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Table of Contents
Year : 2011  |  Volume : 5  |  Issue : 1  |  Page : 15-19

Child sexual abuse: A review of cases seen at General Hospital Suleja, Niger State

1 Department of Paediatrics, Ahmadu Bello University Teaching Hospital, Shika-Zaria, Kaduna State, Nigeria
2 Department of Paediatrics, General Hospital, Suleja, Niger State, Nigeria

Date of Web Publication24-Aug-2011

Correspondence Address:
Isa Abdulkadir
Department of Paediatrics, Ahmadu Bello University Teaching Hospital, Shika-Zaria, Kaduna State
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Source of Support: None, Conflict of Interest: None

DOI: 10.4103/0331-3131.84223

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Background : Sexual abuse of children is a global health and human rights problem that has been largely underreported and understudied in sub-Saharan Africa. Little is therefore known regarding information on the nature of child sexual abuse and the predisposing factors in our communities.
Objective : To study the demographic features of individuals involved in sexual abuse and the pattern of presentation of cases at the General Hospital Suleja, Niger state.
Materials and Methods : The study is a retrospective analysis of case records of patients who presented to the Out Patient Department of General Hospital Suleja. All cases of sexual abuse seen over an 18 month period from 1 st January 2007 to 30 th June 2008 were reviewed. Data obtained were analysed in Epi-Info software version 3.04 and results presented as percentages, contingency tables, and charts.
Results : A total of 81 cases of sexual abuse were recorded over the period of review where children (77 cases) accounted for 95.1% of the cases. There were 41 cases of sexual abuse seen in 2007, while 40 cases were documented within the first half of 2008. All the victims of sexual abuse were girls and all the perpetrators were males of whom six adolescent boys constituted 7.6%. There was no documentation on evaluation and management of sexually transmitted infections, HIV infection, emergency contraception, or scheduled follow-up.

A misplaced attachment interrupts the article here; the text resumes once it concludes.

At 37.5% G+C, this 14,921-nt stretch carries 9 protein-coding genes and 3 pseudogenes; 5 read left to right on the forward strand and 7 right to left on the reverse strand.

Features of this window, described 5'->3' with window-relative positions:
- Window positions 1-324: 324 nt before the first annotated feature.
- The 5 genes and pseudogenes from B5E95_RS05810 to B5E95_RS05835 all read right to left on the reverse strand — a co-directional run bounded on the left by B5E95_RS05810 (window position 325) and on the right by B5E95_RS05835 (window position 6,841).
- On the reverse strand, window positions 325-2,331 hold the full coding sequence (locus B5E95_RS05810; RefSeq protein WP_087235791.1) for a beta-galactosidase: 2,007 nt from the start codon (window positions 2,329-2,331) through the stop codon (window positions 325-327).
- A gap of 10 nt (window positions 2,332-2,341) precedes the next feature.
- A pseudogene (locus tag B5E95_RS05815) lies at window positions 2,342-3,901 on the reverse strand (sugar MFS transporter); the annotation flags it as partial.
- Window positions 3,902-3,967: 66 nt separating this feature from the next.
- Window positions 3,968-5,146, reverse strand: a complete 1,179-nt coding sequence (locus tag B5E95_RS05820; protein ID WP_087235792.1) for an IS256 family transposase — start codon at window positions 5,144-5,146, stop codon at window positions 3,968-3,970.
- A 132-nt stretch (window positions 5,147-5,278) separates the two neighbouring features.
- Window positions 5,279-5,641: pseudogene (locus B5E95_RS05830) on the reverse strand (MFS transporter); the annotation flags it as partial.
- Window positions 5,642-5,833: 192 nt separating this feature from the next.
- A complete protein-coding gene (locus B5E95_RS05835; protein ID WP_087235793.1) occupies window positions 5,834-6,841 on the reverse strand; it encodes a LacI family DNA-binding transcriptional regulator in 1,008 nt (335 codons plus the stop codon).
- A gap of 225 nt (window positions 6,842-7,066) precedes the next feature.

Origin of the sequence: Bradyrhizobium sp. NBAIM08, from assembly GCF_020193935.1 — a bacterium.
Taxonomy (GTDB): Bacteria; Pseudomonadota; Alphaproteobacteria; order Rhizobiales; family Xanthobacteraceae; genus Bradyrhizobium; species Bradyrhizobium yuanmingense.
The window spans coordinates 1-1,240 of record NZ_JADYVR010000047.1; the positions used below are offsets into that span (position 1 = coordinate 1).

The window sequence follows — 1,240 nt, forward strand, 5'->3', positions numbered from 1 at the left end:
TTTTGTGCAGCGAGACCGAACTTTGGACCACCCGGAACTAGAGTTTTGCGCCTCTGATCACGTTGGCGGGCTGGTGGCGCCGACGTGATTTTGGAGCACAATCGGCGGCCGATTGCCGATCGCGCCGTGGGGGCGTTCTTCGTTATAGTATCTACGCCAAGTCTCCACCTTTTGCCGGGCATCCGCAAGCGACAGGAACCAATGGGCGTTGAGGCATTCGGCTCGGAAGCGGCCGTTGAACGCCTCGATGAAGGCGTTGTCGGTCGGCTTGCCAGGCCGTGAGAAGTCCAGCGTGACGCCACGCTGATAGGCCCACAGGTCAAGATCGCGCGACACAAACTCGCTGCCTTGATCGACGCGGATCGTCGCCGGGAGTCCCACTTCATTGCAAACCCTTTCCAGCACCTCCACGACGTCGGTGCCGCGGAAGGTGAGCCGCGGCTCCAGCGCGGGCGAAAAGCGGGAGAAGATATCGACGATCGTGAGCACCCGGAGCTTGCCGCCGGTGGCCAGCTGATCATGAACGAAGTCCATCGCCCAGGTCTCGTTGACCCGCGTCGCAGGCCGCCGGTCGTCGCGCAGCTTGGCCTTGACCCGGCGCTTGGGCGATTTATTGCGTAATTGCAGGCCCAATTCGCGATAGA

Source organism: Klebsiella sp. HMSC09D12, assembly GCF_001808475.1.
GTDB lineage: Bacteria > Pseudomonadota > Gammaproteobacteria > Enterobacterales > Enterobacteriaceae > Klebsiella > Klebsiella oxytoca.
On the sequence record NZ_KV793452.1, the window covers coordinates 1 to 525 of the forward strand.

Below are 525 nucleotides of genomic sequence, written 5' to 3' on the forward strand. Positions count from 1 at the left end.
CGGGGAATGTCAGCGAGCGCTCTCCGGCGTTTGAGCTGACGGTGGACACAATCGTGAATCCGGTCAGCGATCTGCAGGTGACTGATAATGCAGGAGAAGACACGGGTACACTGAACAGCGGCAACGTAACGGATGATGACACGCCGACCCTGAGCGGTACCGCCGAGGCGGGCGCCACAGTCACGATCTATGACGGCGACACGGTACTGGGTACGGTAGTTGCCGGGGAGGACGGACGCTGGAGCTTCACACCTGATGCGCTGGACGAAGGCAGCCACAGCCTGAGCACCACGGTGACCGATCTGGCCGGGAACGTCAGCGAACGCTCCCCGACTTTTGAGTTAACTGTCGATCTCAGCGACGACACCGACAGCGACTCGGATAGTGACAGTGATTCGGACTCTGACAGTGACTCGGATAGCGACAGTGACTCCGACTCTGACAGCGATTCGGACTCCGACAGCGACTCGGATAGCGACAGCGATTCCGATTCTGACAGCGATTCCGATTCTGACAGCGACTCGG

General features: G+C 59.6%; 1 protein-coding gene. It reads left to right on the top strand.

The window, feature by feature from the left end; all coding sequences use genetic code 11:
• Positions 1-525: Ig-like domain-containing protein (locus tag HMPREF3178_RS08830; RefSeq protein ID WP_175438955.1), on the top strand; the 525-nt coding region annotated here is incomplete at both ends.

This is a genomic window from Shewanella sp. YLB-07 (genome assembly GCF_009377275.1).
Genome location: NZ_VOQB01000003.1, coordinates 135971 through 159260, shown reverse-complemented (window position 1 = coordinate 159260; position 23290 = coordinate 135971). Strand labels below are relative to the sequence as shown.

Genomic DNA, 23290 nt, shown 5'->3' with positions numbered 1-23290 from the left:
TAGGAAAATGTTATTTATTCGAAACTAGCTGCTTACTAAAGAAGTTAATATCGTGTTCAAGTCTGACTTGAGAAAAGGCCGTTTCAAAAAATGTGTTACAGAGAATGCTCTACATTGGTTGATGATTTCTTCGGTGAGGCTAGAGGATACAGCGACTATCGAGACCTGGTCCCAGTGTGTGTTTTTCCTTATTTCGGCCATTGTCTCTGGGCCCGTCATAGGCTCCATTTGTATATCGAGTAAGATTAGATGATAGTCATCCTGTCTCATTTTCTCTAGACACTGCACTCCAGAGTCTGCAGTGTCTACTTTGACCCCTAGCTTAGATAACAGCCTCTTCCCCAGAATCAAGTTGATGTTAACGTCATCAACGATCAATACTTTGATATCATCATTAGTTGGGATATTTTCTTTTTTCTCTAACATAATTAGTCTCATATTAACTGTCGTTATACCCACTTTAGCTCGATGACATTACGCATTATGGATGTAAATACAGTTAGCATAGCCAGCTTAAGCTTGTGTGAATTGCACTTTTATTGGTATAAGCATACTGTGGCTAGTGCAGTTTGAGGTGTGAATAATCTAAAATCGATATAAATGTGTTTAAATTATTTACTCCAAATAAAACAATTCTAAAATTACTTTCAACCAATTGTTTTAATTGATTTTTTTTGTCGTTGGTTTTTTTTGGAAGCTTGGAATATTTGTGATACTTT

Conclusion : The incidence of reported child sexual abuse is on the increase in our communities. There is a need for studies on the predisposing factors to inform policy and preventive strategies as well as efforts to build the capacity of public health systems and care providers to manage cases reporting to our health care facilities.

Keywords: Child, sexual abuse, demographic features

How to cite this article:
Abdulkadir I, Umar LW, Musa HH, Musa S, Oyeniyi OA, Ayoola-Williams OM, Okeniyi L. Child sexual abuse: A review of cases seen at General Hospital Suleja, Niger State. Ann Nigerian Med 2011;5:15-9

How to cite this URL:
Abdulkadir I, Umar LW, Musa HH, Musa S, Oyeniyi OA, Ayoola-Williams OM, Okeniyi L. Child sexual abuse: A review of cases seen at General Hospital Suleja, Niger State. Ann Nigerian Med [serial online] 2011 [cited 2021 May 6];5:15-9. Available from: https://www.anmjournal.com/text.asp?2011/5/1/15/84223

   Introduction and Literature Review Top

Sexual abuse has been defined as the involvement of a child in sexual activity that he or she does not fully comprehend and is unable to give informed consent to. [1] It includes acts, forceful or otherwise, of inappropriate sexual solicitation, genital touching or fondling, exposure of a child by an older person, intercourse through oral, anal or vaginal penetration and attempted intercourse. [2] Children may be sexually abused by both adults and other children (who are by virtue of their age or stage of development) in a position of responsibility, trust or power over the child victim. [1],[2],[3] The WHO estimated that about150 million girls experienced sexual violence with physical contact in 2002. [4] Most perpetrators of sexual abuse are males and are often known to their victims. [5] While it is generally acknowledged that sexual abuse is pervasive in all countries and at all levels of society, available statistics concerning the prevalence of sexual abuse in children around the world in general and in sub-Saharan Africa in particular are very limited. [4],[5],[6]

Terry and Tallon [7] in their review, showed that between 7% and 36% of girls, and between 3% and 29% of boys have suffered child sexual abuse, with sexual violence against girls being up to 1.5-3 times more frequent than in boys. In the US, as much as 50% of reported cases of sexual abuse occurred in children. [8] In South Eastern Nigeria, [9] a systematic survey of reported cases of child sexual abuse in three major towns including the capital city of Enugu indicated that 60% involved girls below the age of 12 years, with abuse including acts of genital exposure and stimulation, seduction, and witnessing adults performing the act of sex. [9] In the North Western Nigerian city of Kano, Tukur et al.,[10] in a retrospective study of victims of sexual abuse admitted to a teaching hospital, found a much lower incidence over a 3-year period, with a total of 16 cases, all but one of which were children below the age of 17 years.